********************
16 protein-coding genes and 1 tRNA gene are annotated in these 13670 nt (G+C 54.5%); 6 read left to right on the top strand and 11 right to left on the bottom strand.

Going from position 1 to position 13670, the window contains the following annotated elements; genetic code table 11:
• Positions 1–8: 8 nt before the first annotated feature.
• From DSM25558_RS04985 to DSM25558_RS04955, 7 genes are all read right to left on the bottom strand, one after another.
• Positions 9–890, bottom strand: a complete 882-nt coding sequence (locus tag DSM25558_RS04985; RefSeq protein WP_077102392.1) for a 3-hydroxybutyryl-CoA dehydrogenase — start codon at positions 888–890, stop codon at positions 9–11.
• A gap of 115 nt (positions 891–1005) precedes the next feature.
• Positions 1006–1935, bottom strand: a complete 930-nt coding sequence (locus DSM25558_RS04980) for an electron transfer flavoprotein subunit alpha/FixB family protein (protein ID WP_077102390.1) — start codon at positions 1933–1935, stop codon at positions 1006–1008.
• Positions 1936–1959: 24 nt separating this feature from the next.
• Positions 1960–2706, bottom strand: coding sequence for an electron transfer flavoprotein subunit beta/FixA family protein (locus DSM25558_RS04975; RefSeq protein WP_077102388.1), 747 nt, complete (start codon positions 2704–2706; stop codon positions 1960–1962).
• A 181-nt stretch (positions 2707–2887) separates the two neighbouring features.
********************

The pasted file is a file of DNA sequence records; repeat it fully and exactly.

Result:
16 protein-coding genes and 1 tRNA gene are annotated in these 13670 nt (G+C 54.5%); 6 read left to right on the top strand and 11 right to left on the bottom strand.

Going from position 1 to position 13670, the window contains the following annotated elements; genetic code table 11:
• Positions 1–8: 8 nt before the first annotated feature.
• From DSM25558_RS04985 to DSM25558_RS04955, 7 genes are all read right to left on the bottom strand, one after another.
• Positions 9–890, bottom strand: a complete 882-nt coding sequence (locus tag DSM25558_RS04985; RefSeq protein WP_077102392.1) for a 3-hydroxybutyryl-CoA dehydrogenase — start codon at positions 888–890, stop codon at positions 9–11.
• A gap of 115 nt (positions 891–1005) precedes the next feature.
• Positions 1006–1935, bottom strand: a complete 930-nt coding sequence (locus DSM25558_RS04980) for an electron transfer flavoprotein subunit alpha/FixB family protein (protein ID WP_077102390.1) — start codon at positions 1933–1935, stop codon at positions 1006–1008.
• Positions 1936–1959: 24 nt separating this feature from the next.
• Positions 1960–2706, bottom strand: coding sequence for an electron transfer flavoprotein subunit beta/FixA family protein (locus DSM25558_RS04975; RefSeq protein WP_077102388.1), 747 nt, complete (start codon positions 2704–2706; stop codon positions 1960–1962).
• A 181-nt stretch (positions 2707–2887) separates the two neighbouring features.